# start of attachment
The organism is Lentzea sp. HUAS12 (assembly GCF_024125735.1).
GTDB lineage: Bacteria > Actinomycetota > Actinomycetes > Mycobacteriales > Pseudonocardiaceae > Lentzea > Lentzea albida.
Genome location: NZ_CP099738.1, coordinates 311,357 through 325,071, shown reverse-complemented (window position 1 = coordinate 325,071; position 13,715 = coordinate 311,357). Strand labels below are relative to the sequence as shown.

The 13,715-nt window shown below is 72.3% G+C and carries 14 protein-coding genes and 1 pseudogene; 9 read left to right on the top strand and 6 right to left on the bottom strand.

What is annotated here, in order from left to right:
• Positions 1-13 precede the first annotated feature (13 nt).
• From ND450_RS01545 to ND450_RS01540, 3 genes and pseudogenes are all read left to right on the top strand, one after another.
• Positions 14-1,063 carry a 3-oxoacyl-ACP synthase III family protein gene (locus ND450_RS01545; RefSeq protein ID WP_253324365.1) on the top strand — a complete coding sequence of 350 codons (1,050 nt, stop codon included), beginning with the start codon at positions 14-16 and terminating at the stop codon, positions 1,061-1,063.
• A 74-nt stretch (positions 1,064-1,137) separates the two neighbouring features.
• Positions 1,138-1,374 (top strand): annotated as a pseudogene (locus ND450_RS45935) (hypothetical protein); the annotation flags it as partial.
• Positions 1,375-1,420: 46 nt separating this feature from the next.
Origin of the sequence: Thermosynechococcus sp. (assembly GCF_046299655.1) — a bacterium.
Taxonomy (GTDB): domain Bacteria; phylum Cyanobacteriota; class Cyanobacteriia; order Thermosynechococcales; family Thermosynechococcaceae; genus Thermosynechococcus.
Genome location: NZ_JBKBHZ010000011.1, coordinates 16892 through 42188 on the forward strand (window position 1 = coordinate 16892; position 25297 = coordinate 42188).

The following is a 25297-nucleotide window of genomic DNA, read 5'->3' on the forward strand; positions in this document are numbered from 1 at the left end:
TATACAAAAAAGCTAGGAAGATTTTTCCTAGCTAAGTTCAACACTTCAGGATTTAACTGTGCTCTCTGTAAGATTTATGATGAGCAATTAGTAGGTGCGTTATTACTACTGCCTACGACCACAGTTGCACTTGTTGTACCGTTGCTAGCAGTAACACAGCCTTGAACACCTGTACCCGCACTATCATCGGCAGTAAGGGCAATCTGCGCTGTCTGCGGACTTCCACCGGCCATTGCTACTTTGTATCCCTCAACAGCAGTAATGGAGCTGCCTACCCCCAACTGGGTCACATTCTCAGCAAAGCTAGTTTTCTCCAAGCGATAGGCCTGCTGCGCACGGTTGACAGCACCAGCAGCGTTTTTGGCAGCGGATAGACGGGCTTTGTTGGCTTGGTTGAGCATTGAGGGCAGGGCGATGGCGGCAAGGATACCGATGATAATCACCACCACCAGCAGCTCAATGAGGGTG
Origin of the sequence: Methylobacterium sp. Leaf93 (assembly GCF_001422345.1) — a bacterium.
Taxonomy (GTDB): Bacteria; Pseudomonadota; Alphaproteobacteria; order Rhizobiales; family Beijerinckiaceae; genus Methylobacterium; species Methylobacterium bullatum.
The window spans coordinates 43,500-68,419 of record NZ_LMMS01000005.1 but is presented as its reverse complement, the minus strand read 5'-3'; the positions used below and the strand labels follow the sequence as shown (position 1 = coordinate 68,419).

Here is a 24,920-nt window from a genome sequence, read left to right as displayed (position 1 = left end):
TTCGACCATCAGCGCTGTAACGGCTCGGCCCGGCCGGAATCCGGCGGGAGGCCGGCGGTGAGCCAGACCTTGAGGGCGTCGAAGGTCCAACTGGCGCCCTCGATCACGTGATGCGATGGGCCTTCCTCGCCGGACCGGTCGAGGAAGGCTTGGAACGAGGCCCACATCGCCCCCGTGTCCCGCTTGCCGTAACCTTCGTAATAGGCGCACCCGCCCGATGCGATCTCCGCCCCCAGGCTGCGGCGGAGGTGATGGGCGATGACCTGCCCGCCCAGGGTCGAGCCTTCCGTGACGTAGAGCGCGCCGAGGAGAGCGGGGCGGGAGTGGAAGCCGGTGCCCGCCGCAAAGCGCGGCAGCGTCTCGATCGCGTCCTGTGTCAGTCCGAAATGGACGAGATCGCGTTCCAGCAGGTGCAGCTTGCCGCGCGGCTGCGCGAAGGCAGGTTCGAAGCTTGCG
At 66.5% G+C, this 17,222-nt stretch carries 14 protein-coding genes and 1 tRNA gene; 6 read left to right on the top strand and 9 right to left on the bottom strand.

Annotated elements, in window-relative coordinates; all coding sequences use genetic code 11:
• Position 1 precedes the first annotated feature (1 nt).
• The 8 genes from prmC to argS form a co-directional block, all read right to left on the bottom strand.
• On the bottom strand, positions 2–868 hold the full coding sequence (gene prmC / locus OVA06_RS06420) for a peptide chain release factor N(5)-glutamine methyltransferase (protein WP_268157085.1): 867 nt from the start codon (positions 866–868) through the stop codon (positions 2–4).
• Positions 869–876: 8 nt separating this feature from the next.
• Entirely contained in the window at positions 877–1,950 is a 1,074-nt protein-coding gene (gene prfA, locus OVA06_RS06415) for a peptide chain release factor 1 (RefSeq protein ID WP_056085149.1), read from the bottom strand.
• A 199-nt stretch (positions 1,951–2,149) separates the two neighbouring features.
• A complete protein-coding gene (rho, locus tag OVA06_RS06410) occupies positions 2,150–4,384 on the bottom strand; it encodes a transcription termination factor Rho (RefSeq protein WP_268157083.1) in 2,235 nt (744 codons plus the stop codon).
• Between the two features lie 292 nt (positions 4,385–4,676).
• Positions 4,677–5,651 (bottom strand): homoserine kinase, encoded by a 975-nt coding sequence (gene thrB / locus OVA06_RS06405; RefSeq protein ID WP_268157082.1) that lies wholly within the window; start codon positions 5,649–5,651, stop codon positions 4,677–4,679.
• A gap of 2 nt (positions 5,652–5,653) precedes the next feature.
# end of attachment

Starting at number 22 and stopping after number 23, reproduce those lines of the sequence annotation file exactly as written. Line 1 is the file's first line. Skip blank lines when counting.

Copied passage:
At 66.5% G+C, this 17,222-nt stretch carries 14 protein-coding genes and 1 tRNA gene; 6 read left to right on the top strand and 9 right to left on the bottom strand.

Annotated elements, in window-relative coordinates; all coding sequences use genetic code 11: